Oregon Students Challenge Unconstitutional Curfew in Lake Oswego

April 18, 2007
FOR IMMEDIATE RELEASE
CONTACT: media@aclu.org

PORTLAND, OR -- The American Civil Liberties Union of Oregon today filed a lawsuit in federal court on behalf of several Lake Oswego High School students, saying that the city’s curfew is unconstitutional.

The ACLU of Oregon says that the Lake Oswego curfew violates constitutional rights of due process, freedom of expression and equal protection under the law of both students and parents by usurping parents’ rights to direct and control their children and by giving the police unlimited discretion to arrest young people engaged in wholly legitimate and constitutionally protected activities or speech.

“At any time of the day or night, police may stop young people based on reasonable suspicion that they are violating a law or posing a danger to themselves or others,” said David Fidanque, Executive Director of the ACLU of Oregon. “Curfew, on the other hand, criminalizes all youth, regardless of whether they are breaking any laws or posing any threat.”

The city’s curfew forbids children younger than 14 to be on city streets between 9:15 p.m. and 6 a.m. For teens ages 14 to 18 the law criminalizes anyone out after 10:15 p.m. Sunday through Thursday and after midnight on Friday and Saturday and during summer break.

“Being treated like a criminal when we have done nothing wrong is extremely unfair,” said Taylor Goldsmith, a junior at Lake Oswego High. “Law-abiding teenagers should be trusted, not targeted.”

The lawsuit stems from a class project -- which has grown well beyond the classroom -- initiated this school year by four Lake Oswego High School students. Goldsmith, Kyle Hayes, Hanna Piazza and Paul Trompke are members of the  Political Action Seminar class, which asks students to take action on political issues at the local, state or national level. The students first took their challenge to the Lake Oswego City Council, making a presentation in December that outlined the unconstitutionality of the ordinance, which is modeled after a similar state curfew.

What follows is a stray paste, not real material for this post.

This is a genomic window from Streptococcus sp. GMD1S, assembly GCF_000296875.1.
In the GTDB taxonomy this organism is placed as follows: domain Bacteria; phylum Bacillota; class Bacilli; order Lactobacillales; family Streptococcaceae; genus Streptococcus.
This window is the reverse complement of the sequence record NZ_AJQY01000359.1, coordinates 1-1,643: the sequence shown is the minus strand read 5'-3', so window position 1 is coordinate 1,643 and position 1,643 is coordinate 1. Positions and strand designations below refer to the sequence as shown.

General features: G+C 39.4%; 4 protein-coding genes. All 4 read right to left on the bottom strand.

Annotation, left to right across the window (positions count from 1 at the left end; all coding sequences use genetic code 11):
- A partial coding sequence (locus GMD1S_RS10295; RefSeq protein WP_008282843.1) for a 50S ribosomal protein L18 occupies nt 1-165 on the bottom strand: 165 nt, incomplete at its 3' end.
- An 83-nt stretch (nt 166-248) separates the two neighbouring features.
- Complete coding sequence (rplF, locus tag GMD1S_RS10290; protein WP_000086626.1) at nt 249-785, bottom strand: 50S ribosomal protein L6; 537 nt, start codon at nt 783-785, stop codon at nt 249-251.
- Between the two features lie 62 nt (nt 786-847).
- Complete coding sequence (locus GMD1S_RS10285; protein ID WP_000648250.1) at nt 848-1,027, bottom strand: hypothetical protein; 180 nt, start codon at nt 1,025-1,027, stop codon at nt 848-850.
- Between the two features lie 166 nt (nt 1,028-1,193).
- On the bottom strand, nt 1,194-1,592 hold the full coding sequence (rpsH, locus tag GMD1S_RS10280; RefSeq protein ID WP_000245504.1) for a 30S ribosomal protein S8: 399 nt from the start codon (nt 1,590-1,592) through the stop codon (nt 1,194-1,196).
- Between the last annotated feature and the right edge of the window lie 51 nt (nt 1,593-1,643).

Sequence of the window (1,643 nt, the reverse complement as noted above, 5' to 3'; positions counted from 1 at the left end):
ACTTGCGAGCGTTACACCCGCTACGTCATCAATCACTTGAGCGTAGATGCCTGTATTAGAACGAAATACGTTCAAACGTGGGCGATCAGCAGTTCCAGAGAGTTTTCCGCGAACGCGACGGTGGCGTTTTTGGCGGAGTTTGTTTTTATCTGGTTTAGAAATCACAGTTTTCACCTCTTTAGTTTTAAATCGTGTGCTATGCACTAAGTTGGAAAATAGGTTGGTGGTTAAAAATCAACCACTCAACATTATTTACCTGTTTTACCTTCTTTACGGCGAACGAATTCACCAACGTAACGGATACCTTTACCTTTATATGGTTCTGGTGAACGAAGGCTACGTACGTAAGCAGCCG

Although the council was receptive, the city has not taken action to abolish the curfew.

“The City Council seems more interested in playing word games with the existing ordinance rather than addressing the fundamental question of fairness and constitutionality of curfew,” Goldsmith said.

“We get the feeling the council thinks we will just go away. We hope this lawsuit finally convinces them that we are serious,” said Trompke.

In addition to targeting youth, the Lake Oswego ordinance includes a section that allows the city to cite parents for “inefficient control” if their child violates curfew even if the parent had given permission for the student to be out at that hour.

Leana Trompke, Paul Trompke’s mother, sees this as an infringement on her parental rights to set proper limits. She says those limits may be later or earlier than a city curfew based on the age and level of responsibility of her son.

“Curfews are like vagrancy or loitering laws, just a way for the police to have unfettered discretion to stop or arrest anyone, for any reason the officer sees fit,” said David L. Silverman, an ACLU of Oregon cooperating attorney.  “In a free society, no one should have to explain himself or herself to the police just for walking down a public street.”  

The ACLU of Oregon said police have every tool they need, without curfew, to protect and enforce laws involving youth.

The lawsuit seeks a declaration that the curfew is unconstitutional; a preliminary and eventually permanent injunction of the law; and reasonable attorney fees. City Manager Douglas J. Schmitz, Mayor Judie Hammerstad and the City of Lake Oswego are named as defendants in the lawsuit. 

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